Auto Insurance Coverage for Personal Cars and Trucks
Owning a vehicle, no matter how often you drive it, likely means you need car insurance. Most people, experts or not, would agree that driving without auto insurance is simply an irresponsible act. In fact, many states consider it unlawful for motorists to operate vehicles without mandatory minimum insurance, so uninsured drivers risk facing considerable fines if caught driving without required coverage. Car finance and leasing companies may include auto insurance provisions in the repayment agreement requiring the registered owner maintain minimum coverage on the vehicle equal to at least the current payoff amount on the loan.
An auto insurance policy provides protection in some combination of collision, liability, theft, and related coverage(s) to protect you, others, and your car:
Auto Coverage Options
Bodily Injury Liability
Bodily injury coverage protects those injured in an accident caused by you. Most states mandate you have this coverage on your personal vehicle.
Collision coverage protects your vehicle in case it is damaged in an accident. This coverage may be mandated by your lender.
Comprehensive coverage protect your cars from non-accident events such as damage cause by wildlife.
Medical Payments or Personal Injury Protection
Covers medical costs to injured parties. These types of coverage may be required if you reside in a “no-fault” state.
Property Damage Liability
Property damage covers damage to another party’s property including their vehicle, home, etc.
Replacement Value Coverage
Optional coverage that will pay for replacing your vehicle instead of the depreciated value.
Uninsured and Underinsured Motorist Coverage
This coverage protects you in case the at-fault party does not have insurance or their coverage limits are too low to compensate you.
SR22/FR44 High Risk Coverage
For certain violations, the state will require your insurer to submit this form in order for you to regain driving privileges.
Auto Policy Discounts and Rate Determination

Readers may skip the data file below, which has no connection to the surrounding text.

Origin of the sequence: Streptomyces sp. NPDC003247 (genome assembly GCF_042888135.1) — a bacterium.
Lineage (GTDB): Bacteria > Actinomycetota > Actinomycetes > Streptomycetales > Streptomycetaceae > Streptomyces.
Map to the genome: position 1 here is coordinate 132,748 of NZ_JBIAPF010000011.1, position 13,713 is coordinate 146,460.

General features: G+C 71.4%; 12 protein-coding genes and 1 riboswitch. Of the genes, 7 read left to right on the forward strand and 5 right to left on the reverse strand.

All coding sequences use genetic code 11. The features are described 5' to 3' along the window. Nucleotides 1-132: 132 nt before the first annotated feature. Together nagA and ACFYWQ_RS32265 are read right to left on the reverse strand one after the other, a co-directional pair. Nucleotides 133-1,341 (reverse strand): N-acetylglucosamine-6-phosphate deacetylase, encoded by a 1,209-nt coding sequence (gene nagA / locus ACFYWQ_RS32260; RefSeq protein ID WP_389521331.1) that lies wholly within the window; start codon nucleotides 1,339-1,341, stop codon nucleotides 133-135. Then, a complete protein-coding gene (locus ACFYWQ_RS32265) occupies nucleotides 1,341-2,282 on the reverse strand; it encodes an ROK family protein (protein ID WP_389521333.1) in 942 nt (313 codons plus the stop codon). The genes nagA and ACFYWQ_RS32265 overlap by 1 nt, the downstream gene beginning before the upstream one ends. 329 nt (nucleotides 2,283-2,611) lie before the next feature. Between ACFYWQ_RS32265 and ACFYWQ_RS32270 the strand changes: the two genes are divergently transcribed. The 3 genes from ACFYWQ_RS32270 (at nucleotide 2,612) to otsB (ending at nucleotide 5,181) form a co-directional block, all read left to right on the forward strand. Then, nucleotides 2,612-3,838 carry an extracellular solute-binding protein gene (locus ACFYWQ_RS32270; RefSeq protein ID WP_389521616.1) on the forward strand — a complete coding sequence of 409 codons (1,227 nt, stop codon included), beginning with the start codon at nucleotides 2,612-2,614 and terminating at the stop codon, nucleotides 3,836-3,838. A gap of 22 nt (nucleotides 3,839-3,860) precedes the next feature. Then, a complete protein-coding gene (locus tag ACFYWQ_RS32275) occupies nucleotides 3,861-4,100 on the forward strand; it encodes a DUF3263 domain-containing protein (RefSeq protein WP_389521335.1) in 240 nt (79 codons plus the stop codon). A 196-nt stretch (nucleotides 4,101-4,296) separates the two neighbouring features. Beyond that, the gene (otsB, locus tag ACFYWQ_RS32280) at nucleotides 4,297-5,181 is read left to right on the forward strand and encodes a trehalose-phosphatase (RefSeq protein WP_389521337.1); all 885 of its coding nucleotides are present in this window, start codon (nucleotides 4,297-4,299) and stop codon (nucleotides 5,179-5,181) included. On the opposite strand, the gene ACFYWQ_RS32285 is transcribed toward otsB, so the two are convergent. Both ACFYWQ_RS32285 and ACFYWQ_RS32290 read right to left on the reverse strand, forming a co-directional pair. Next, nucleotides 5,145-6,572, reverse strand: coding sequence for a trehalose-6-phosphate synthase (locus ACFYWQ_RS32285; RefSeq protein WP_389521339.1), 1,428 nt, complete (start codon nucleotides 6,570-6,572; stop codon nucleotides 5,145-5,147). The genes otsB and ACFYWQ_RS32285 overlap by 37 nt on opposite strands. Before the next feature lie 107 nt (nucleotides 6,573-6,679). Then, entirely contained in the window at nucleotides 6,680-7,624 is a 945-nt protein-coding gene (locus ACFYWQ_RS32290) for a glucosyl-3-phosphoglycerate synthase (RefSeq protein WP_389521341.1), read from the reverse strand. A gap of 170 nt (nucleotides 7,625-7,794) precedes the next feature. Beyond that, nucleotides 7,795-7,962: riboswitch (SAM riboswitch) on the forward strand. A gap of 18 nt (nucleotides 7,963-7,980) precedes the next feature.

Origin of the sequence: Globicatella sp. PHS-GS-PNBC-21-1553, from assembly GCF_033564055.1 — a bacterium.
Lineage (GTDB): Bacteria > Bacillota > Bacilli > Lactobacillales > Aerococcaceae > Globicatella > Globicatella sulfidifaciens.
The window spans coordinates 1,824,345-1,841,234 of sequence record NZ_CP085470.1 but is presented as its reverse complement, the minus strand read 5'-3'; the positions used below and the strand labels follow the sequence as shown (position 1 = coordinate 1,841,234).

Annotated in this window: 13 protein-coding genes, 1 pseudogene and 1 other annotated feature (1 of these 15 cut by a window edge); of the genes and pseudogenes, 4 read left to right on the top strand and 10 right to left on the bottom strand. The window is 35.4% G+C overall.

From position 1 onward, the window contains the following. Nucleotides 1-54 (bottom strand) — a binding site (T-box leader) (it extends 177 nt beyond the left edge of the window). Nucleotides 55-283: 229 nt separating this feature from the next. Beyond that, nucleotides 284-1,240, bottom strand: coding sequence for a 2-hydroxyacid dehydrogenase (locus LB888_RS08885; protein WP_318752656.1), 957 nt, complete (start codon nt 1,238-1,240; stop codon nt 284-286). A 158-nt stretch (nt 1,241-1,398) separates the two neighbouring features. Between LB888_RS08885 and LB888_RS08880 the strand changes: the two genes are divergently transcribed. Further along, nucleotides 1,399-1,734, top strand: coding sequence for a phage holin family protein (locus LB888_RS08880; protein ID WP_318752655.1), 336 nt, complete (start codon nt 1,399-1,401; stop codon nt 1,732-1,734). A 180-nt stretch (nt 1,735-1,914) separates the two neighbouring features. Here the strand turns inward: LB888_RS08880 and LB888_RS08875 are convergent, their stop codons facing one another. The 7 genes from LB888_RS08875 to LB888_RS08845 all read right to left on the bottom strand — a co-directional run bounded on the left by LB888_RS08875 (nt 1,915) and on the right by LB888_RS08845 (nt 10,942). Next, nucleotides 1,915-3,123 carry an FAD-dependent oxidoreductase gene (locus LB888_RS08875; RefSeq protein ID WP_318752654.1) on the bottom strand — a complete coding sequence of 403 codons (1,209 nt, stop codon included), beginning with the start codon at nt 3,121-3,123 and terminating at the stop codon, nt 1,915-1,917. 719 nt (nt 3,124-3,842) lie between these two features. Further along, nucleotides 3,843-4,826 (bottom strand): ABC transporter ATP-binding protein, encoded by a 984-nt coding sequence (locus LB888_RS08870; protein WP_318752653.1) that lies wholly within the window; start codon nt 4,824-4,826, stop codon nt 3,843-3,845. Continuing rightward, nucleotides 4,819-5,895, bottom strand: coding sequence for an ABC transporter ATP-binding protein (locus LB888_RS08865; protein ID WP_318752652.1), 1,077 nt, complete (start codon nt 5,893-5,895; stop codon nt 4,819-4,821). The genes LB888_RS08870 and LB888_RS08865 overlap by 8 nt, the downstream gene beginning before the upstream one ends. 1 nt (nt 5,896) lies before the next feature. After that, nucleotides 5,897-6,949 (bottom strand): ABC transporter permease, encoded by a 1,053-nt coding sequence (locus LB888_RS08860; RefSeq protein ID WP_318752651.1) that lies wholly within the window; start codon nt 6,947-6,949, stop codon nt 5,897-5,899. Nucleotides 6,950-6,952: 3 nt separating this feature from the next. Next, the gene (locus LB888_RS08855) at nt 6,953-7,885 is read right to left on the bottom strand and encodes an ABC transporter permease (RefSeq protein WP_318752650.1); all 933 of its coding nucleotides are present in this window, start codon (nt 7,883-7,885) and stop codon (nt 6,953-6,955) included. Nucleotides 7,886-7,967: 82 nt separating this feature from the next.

Auto insurance carriers may use a combination of rating factors to determine a policy price and discounts, including but not limited to:
No Car Accidents or Claims Past 3-5 Years
No Moving Car Violations
No Lapse in Insurance Coverage
Credit History – get a free Annual Credit Report to check how your report may impact your car insurance rate
Important Considerations for Insured Drivers of Cars and Trucks
You should evaluate your car insurance needs when you move. A new state means new regulations and coverage limits, but even moving to a different zip code down the street can mean changes to your premiums.
Marriage means that you and your partner may potentially save on insurance by bundling. If one partner has a less-than-stellar driving record, then it may benefit the parties to have separate policies.
Teen Driver Insurance is more affordable than you think. Keep your young driver on your policy, get her a personal policy, or check out more options.
Auto insurance policies do not cover vehicle damage that occurs prior to start date of the policy. If you buy a used vehicle, it is your responsibility to be aware of any previous damages from accidents or other types of disaster. CarFax is a trusted service that reports on a vehicle’s damage history and maintenance records.
If you do not own a vehicle, but often rent cars, you may find that a personal policy will provide a savings over the auto insurance rates charged by car rental companies. ZipCar is excluded from this however, because auto insurance coverage has already been included into their membership program for rental car drivers.
Personal auto insurance or car insurance typically does not cover liability or damages when using the vehicle for business or commercial purposes. There are a few instances, such as using a car or truck for pizza delivery, which some auto insurance companies do cover within the parameters of the insurance policy. Verify the terms and conditions in your policy documents. When in doubt, ask the auto insurance agency (insurance carrier) that issued the policy for your car. Our advice: “Get it in writing first!”